The Onion tells the Supreme Court – seriously – that satire is no laughing matter

From CNN:

The Onion – a publication best known for its tongue-in-cheek, satirical postings on politics and world events – has taken the very serious step of filing an amicus brief before the Supreme Court.

It is wading into legal advocacy by asking the high court to hear a case about an Ohio man who was arrested and later acquitted for creating a fake Facebook page that looked nearly identical to a local police department’s site.

“Americans can be put in jail for poking fun at the government? This was a surprise to America’s Finest News Source and an uncomfortable learning experience for its editorial team,” the site’s lawyers wrote.

Indeed, The Onion said the headlines surrounding this case seemed like they were ripped off the front pages of its own publication.

The Onion’s amicus brief is itself written in a very tongue-in-cheek, satirical way, though its ultimate aim is genuine – to convince the Supreme Court to take up the case involving free speech and qualified immunity, a legal doctrine that largely shields law enforcement officers from constitutional claims and one that the justices have largely avoided questioning in recent cases.

“The Onion cannot stand idly by in the face of a ruling that threatens to disembowel a form of rhetoric that has existed for millennia, that is particularly potent in the realm of political debate, and that, purely incidentally, forms the basis of The Onion’s writers’ paychecks,” the brief says.

The man at the center of the case, Anthony Novak, was arrested in 2016 after he launched the Facebook page that mirrored the Parma Ohio Police Department’s official Facebook page. Police accused Novak of posting derogatory and inflammatory information under the guise of real officials from the police department, complete with fake job postings accompanied by notifications that the department discouraged minorities from applying.

Novak was charged with one felony count of disrupting public services, but was later acquitted at trial.

Novak’s attempts to sue the police department for violating his free speech rights were most recently stopped by the Sixth US Circuit Court of Appeals, where a three-judge panel ruled in April that because officers there reasonably believed they were acting within the bounds of the law, Novak could not continue with his lawsuit against them.

But the panel of judges still was critical of the actions of the police officials.

“Granting the officers qualified immunity does not mean their actions were justified or should be condoned,” the appeals court wrote. “Indeed, it is cases like these when government officials have particular obligation to act reasonably. Was Novak’s Facebook page worth a criminal prosecution, two appeals, and countless hours of Novak’s and the government’s time? We have our doubts.”

Link to the rest at CNN

PG can’t believe that the local Ohio city attorney actually pursued a felony charge in this matter and that local judges failed to immediately dismiss it.

PG notes that the appellate court’s opinion identifies the city’s police management personnel and the two local judges by name, which is not necessary for its written decision. PG suspects this may have represented a legal backhand to embarrass the individuals involved for their stupidity even if the appeals court found Mr. Novak’s claim could not be pursued.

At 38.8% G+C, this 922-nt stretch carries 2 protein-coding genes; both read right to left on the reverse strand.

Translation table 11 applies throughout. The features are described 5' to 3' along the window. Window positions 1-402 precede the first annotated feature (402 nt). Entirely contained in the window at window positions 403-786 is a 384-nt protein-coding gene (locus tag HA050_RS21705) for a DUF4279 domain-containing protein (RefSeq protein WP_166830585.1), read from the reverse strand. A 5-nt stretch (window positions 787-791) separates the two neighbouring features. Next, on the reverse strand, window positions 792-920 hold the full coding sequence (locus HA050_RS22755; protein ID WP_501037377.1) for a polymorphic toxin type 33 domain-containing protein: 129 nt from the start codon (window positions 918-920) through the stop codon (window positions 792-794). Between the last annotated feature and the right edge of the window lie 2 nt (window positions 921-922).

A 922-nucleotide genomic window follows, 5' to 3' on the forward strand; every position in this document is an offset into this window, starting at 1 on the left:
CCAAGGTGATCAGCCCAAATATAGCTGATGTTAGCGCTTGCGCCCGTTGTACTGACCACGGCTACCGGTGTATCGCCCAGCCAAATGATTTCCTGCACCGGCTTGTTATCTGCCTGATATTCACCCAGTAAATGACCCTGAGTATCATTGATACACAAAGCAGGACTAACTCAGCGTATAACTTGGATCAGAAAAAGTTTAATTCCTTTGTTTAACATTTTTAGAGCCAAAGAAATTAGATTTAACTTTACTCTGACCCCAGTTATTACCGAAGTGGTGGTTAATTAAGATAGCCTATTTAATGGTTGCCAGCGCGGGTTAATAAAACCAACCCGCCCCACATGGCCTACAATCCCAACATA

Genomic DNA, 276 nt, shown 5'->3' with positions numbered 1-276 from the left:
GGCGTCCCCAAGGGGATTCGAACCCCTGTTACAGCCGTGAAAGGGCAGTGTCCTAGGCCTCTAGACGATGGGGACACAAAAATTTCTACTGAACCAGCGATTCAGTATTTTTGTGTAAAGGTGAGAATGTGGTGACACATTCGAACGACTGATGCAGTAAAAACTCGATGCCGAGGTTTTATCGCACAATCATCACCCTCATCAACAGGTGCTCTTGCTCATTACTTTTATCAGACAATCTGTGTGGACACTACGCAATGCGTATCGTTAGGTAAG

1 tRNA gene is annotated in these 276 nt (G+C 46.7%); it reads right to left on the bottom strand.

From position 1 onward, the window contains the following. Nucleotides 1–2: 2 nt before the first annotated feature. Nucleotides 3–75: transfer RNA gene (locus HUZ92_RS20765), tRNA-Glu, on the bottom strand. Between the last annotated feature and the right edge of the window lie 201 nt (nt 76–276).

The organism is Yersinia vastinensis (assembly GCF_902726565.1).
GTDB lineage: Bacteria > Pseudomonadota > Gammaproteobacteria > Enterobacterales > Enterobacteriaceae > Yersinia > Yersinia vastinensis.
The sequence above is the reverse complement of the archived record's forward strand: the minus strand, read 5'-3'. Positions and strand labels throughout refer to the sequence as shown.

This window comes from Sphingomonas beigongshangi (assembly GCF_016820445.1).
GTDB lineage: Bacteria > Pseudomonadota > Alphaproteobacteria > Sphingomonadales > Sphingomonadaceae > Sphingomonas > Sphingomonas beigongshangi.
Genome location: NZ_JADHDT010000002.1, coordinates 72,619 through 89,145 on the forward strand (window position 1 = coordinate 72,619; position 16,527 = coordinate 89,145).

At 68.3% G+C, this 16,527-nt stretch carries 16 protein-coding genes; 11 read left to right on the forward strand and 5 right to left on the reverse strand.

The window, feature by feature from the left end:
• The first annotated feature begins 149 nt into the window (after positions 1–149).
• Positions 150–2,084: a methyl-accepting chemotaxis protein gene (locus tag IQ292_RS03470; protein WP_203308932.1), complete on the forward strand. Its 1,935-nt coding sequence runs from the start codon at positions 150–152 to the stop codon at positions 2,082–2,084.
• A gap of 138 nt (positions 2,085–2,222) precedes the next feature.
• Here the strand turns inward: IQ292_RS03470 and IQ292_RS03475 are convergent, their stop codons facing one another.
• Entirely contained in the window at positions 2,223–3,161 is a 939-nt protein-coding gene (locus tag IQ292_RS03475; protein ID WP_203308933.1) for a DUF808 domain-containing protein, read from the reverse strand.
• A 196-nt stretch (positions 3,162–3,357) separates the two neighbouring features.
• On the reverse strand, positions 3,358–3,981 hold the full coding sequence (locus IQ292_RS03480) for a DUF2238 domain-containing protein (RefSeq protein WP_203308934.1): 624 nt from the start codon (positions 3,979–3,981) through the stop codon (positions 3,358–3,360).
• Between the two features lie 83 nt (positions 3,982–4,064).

You can read the Sixth Circuit’s full opinion here.

2 thoughts on “The Onion tells the Supreme Court – seriously – that satire is no laughing matter”

  1. “reasonably believed they were acting withing the bounds of the law”

    Try that as someone being charged or sued when you are not a government official.

    “Qualified immunity” is a concept not to be found in any of the Founder’s writings or the Constitution (other than the very limited immunity for speech in debate). It should be drawn, quartered and burned, never to rise again.

  2. Ironically, the Sixth Circuit — a little over 30 years ago — was also the source of the last time the Court tried to tangle with parody and satire. And the Sixth Circuit got it wrong that time, too, by forgetting that one of the favorite French authors of several of the Founders was François-Marie Arouet, better known for some really vicious satire. Somehow, I suspect that a bit more… original-public-meaning originalism… might be called for, because in the face of that history it’s difficult to conceive of any reasonable public official not knowing that attempting to suppress satire and parody directed at those officials violates established law. (I did say “reasonable.”)

    The fundamental problem is that the federal judiciary doesn’t like making fun of cops or judges, and misstates the facts and misapplies doctrine every time. For example, in Dr Seuss Enters. v. Penguin Books LP, 109 F.3d 1394 (9th Cir. 1997), the reasoning and statement of facts† can only be explained by “judges don’t like it when people make fun of judges.”

    † Better would be “egregious misstatement of facts reflecting failure by both the lawyers and the judges to apply literary analysis methods and competence expected of a senior in a decent undergraduate literature program.” That’s the polite, only-borderline-contemptuous description.

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